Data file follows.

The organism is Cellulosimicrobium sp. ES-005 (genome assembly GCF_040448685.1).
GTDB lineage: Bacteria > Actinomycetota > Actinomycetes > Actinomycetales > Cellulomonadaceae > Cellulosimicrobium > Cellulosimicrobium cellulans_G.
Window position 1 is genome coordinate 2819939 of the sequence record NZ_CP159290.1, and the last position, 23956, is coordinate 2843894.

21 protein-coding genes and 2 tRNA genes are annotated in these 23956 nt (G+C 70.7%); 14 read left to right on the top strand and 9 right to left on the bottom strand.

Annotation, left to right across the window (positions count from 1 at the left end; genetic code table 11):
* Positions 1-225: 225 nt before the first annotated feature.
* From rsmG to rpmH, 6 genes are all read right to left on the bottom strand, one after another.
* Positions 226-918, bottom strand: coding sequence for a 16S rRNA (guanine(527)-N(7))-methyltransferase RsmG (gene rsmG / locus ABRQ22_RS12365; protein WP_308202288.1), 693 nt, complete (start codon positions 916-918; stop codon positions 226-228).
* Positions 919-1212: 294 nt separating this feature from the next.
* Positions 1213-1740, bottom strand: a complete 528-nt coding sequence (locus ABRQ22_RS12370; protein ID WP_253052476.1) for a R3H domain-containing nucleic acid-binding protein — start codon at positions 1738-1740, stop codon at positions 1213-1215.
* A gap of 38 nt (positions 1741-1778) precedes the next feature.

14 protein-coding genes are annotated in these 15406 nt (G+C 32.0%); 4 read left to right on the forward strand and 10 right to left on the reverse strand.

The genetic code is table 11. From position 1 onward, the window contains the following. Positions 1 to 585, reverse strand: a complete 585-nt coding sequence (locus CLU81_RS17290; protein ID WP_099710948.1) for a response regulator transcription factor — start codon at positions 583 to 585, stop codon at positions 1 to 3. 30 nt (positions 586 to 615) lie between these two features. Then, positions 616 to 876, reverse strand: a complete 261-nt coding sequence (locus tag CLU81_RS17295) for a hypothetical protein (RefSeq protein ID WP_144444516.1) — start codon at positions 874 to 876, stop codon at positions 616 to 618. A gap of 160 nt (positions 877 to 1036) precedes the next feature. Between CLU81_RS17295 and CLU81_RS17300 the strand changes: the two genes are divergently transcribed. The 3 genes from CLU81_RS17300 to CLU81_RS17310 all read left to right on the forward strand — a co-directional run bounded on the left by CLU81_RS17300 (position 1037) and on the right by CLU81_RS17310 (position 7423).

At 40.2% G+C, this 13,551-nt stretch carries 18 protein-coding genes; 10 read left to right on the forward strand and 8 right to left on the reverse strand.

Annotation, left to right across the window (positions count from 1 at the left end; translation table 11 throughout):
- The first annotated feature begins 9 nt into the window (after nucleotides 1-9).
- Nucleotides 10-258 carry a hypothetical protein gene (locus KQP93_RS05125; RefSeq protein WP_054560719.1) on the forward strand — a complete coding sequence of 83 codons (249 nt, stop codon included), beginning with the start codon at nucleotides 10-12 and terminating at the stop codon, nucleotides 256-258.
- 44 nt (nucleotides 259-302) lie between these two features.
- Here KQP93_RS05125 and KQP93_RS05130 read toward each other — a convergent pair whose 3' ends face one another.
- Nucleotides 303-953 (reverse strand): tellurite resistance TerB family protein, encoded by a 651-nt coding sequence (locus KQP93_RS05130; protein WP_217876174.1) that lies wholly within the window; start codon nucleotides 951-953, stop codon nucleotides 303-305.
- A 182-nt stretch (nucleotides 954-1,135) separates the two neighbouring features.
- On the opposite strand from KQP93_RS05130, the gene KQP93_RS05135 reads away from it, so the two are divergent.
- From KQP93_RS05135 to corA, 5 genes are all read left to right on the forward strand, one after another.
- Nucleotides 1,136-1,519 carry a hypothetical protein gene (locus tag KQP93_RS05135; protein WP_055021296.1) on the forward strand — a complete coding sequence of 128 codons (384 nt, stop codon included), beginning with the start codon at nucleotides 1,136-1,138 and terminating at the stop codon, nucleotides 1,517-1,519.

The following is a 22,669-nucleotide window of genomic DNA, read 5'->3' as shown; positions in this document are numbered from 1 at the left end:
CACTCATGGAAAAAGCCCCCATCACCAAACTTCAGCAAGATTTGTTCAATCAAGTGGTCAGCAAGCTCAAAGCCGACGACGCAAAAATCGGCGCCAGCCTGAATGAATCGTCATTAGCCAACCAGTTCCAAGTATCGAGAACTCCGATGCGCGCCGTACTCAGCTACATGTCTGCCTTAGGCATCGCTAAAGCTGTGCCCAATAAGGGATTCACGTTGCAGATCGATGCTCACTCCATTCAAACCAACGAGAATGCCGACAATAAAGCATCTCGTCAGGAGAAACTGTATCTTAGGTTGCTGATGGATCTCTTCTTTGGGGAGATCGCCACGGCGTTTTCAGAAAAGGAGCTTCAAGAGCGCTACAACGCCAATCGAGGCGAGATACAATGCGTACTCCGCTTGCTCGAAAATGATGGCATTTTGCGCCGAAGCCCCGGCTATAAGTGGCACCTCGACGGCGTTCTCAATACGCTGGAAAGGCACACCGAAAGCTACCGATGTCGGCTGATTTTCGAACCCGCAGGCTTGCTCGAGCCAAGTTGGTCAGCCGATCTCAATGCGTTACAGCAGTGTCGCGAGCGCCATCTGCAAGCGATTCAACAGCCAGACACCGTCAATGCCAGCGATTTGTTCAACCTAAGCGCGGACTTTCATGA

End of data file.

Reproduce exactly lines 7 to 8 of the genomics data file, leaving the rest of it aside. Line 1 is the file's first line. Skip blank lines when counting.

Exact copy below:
* From rsmG to rpmH, 6 genes are all read right to left on the bottom strand, one after another.
* Positions 226-918, bottom strand: coding sequence for a 16S rRNA (guanine(527)-N(7))-methyltransferase RsmG (gene rsmG / locus ABRQ22_RS12365; protein WP_308202288.1), 693 nt, complete (start codon positions 916-918; stop codon positions 226-228).